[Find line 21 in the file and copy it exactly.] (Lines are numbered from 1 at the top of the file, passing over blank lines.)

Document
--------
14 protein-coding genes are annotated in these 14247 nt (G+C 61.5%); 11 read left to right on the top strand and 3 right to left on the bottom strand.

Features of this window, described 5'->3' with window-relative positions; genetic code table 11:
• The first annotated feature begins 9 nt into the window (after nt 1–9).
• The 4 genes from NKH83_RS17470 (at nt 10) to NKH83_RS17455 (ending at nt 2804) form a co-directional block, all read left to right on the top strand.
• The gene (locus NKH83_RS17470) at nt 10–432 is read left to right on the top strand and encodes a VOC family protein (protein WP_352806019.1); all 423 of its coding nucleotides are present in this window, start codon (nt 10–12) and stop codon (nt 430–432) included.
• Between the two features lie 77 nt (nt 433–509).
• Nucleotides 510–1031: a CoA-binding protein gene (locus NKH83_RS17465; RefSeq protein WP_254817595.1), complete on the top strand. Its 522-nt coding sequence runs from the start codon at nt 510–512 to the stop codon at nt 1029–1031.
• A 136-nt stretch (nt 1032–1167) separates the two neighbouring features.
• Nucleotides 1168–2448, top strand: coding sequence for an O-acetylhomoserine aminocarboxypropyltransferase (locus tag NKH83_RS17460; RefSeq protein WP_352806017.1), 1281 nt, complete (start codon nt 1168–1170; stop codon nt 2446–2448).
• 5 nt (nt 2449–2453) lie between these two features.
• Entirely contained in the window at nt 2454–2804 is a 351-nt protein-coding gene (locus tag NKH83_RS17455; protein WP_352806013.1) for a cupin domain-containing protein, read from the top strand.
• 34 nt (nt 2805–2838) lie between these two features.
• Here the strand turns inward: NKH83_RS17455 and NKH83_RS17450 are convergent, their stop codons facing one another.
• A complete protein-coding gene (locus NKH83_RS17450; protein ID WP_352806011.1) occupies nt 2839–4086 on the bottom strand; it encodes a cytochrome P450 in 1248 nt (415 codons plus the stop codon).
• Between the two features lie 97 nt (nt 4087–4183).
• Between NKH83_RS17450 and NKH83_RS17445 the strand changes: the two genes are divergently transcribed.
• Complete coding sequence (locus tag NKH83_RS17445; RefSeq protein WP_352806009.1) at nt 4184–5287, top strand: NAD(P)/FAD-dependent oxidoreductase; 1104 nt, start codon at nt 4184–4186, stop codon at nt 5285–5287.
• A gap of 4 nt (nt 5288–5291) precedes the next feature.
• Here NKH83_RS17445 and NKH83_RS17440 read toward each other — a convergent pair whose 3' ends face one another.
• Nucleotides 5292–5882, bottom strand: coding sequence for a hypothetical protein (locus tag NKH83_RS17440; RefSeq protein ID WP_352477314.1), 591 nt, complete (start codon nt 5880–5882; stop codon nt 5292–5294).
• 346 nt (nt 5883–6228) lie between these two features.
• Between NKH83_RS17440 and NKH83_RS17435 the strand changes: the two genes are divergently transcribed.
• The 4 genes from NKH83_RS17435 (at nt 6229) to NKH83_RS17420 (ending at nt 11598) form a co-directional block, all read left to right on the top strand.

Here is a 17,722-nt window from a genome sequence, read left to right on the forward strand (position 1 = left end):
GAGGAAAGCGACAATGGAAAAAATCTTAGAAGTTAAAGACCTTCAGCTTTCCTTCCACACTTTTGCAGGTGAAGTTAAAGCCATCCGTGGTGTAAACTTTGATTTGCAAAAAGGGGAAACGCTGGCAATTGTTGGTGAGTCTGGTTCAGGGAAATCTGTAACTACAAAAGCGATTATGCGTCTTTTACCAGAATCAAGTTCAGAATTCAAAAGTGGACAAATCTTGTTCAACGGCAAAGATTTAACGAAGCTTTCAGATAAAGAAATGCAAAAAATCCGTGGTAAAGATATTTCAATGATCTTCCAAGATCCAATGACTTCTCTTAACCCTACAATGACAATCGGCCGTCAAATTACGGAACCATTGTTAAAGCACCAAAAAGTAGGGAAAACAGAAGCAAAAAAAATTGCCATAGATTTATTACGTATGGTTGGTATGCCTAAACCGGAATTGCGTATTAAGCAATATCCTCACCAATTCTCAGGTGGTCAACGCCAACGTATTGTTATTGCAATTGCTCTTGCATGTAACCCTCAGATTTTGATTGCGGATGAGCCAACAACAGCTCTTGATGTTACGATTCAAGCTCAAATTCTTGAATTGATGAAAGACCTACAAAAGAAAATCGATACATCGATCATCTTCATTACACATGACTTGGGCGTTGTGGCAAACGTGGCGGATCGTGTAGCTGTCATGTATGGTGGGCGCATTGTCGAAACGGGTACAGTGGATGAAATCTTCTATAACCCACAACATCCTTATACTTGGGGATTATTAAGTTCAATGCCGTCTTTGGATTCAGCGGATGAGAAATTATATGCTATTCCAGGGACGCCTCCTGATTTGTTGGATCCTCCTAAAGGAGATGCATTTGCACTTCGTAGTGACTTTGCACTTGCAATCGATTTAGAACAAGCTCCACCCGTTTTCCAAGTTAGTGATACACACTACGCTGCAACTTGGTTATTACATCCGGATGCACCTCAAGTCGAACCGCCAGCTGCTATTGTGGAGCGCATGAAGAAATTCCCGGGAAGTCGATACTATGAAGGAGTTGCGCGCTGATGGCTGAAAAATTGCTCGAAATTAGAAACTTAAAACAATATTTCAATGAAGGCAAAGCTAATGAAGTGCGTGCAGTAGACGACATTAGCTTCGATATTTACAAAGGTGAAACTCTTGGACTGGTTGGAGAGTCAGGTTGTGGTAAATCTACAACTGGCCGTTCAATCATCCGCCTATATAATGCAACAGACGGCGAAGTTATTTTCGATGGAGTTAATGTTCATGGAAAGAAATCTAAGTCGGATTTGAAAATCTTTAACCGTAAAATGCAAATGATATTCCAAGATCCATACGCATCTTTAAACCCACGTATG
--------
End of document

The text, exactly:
• 346 nt (nt 5883–6228) lie between these two features.